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Brazilian woman seeks human rights relief in Japan after welfare application snubbed

Anjo City Hall in Aichi Prefecture is seen in this Dec. 27, 2022, photo. (Mainichi/Kenichiro Fuji)

ANJO, Aichi -- A Japanese Brazilian woman who was given a false explanation by a municipal employee here that foreigners are not eligible to receive welfare filed for human rights relief with the Aichi Bar Association on Dec. 27.

    If the bar association deems an investigation necessary in the woman's case, it will look into whether there was human rights violation by the Anjo Municipal Government.

    According to the 41-year-old woman's petition, she came to Japan about 10 years ago and has a resident visa. She visited Anjo City Hall on Nov. 1 to apply for welfare assistance as her family, with a 1-year-old and elementary school age children, struggled financially after her husband lost his job due to the COVID-19 crisis and other reasons.

    The city employee who handled her case at the counter apparently told her, "Public assistance is not offered to foreigners," and also said, "You should go back to your country." Following this, her supporters and other people went to the city hall with the woman, but the municipal government repeatedly refused to accept her welfare application.

    Anjo Mayor Gaku Kamiya holds a news conference to address the municipal government's handling of a Japanese Brazilian woman who applied for welfare assistance, at Anjo City Hall in Aichi Prefecture, on Dec. 27, 2022. (Mainichi/Kenichiro Fuji)

    After the application was accepted at the end of November, the city employee demanded that the woman use the welfare payment to pay for the delinquent rent for the prefectural government-run housing. Furthermore, the woman claims that a child care support employee told her, "If you had a child consultation center take your children, you would have fewer mouths to feed."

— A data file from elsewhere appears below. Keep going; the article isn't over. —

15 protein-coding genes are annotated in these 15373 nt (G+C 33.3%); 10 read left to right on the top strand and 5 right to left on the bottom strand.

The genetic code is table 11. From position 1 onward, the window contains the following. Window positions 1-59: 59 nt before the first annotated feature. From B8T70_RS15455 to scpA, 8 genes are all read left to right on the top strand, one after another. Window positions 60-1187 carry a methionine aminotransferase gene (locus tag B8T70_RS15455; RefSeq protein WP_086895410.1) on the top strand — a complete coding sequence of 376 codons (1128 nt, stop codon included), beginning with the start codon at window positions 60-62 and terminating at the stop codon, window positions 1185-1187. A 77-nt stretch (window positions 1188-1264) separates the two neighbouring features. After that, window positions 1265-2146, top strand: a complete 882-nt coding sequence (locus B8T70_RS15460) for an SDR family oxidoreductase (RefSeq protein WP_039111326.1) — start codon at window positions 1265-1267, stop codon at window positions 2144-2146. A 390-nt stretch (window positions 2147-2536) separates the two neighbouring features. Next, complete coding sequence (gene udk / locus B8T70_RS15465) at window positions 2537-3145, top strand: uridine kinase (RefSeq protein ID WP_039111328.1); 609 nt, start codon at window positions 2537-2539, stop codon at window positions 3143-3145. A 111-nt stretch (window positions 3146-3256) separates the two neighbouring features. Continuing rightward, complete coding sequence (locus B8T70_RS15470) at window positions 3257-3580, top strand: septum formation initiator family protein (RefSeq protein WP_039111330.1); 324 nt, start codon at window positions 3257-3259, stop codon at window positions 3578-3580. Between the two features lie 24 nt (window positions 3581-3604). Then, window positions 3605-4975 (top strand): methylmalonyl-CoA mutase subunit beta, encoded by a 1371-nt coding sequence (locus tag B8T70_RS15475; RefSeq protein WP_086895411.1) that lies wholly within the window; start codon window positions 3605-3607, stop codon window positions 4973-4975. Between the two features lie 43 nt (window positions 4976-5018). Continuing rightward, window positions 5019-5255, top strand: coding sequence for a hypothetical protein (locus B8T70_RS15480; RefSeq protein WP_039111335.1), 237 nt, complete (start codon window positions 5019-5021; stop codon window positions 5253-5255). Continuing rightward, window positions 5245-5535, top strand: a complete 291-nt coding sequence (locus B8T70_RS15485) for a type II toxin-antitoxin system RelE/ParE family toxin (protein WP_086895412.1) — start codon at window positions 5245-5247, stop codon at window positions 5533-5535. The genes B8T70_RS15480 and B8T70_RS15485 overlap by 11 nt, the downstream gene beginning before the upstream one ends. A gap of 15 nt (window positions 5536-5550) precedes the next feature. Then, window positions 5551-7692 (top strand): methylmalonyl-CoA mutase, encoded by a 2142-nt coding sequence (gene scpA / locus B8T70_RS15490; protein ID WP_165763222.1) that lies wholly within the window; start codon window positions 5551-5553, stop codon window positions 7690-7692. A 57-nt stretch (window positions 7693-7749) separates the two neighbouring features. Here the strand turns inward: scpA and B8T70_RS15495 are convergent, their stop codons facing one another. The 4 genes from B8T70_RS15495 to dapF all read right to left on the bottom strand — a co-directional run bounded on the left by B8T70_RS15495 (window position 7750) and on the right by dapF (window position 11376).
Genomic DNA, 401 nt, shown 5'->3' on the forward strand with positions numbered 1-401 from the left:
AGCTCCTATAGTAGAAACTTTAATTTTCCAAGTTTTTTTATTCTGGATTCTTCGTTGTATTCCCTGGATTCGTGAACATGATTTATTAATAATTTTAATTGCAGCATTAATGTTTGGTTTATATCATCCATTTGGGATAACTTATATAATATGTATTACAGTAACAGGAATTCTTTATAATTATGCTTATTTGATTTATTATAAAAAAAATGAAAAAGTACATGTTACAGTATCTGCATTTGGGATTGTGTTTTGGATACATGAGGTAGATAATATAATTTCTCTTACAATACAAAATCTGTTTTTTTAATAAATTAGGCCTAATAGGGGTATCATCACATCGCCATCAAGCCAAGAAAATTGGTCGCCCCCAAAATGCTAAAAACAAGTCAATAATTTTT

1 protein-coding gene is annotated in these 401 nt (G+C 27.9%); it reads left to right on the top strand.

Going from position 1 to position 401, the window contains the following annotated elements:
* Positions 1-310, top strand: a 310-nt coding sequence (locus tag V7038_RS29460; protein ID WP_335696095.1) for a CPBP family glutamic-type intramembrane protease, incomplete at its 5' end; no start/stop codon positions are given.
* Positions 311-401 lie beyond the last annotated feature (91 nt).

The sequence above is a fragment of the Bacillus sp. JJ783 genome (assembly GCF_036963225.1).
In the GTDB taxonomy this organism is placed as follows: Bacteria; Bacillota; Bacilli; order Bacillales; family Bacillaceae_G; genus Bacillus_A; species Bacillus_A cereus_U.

The woman's attorney told the Mainichi Shimbun, "There is a possibility that this kind of treatment has become normalized at the city government, and I want the bar association to conduct a thorough investigation."

    Meanwhile, Anjo Mayor Gaku Kamiya held a news conference on Dec. 27 and apologized for the handling of the woman's case, saying, "Our intention was not fully communicated, and it caused misunderstanding. I would like to offer my deepest apology to the woman for the emotional burden this has caused." He also announced that the city would improve how it responds to foreign residents by enhancing interpretation services and other means.

    Regarding welfare payments to foreigners, the Cabinet of then Prime Minister Shinzo Abe in December 2018 approved a written response saying that foreign nationals with visa statuses such as permanent or long-term residents were "subject to protection applicable under the Public Assistance Act."

    (Japanese original by Kenichiro Fuji, Nagoya News Center)

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